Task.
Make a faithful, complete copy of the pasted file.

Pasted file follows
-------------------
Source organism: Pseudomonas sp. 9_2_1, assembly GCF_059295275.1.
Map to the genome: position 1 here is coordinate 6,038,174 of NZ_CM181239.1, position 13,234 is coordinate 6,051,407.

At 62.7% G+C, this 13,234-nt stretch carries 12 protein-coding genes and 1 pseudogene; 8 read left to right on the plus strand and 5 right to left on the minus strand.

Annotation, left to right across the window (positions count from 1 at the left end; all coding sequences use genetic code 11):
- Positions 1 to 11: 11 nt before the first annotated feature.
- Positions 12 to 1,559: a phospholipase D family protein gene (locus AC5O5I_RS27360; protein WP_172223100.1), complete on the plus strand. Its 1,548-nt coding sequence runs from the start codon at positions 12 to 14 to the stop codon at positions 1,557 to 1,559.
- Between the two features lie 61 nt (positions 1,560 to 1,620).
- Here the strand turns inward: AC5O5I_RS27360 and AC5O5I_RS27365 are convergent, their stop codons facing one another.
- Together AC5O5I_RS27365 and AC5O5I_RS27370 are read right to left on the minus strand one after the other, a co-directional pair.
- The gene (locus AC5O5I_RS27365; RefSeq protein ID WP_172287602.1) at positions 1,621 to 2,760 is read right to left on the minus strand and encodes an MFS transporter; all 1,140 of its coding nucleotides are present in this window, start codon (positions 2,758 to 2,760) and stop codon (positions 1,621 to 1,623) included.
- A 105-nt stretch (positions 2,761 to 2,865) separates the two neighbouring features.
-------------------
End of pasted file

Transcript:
Source organism: Pseudomonas sp. 9_2_1, assembly GCF_059295275.1.
Map to the genome: position 1 here is coordinate 6,038,174 of NZ_CM181239.1, position 13,234 is coordinate 6,051,407.

At 62.7% G+C, this 13,234-nt stretch carries 12 protein-coding genes and 1 pseudogene; 8 read left to right on the plus strand and 5 right to left on the minus strand.

Annotation, left to right across the window (positions count from 1 at the left end; all coding sequences use genetic code 11):
- Positions 1 to 11: 11 nt before the first annotated feature.
- Positions 12 to 1,559: a phospholipase D family protein gene (locus AC5O5I_RS27360; protein WP_172223100.1), complete on the plus strand. Its 1,548-nt coding sequence runs from the start codon at positions 12 to 14 to the stop codon at positions 1,557 to 1,559.
- Between the two features lie 61 nt (positions 1,560 to 1,620).
- Here the strand turns inward: AC5O5I_RS27360 and AC5O5I_RS27365 are convergent, their stop codons facing one another.
- Together AC5O5I_RS27365 and AC5O5I_RS27370 are read right to left on the minus strand one after the other, a co-directional pair.
- The gene (locus AC5O5I_RS27365; RefSeq protein ID WP_172287602.1) at positions 1,621 to 2,760 is read right to left on the minus strand and encodes an MFS transporter; all 1,140 of its coding nucleotides are present in this window, start codon (positions 2,758 to 2,760) and stop codon (positions 1,621 to 1,623) included.
- A 105-nt stretch (positions 2,761 to 2,865) separates the two neighbouring features.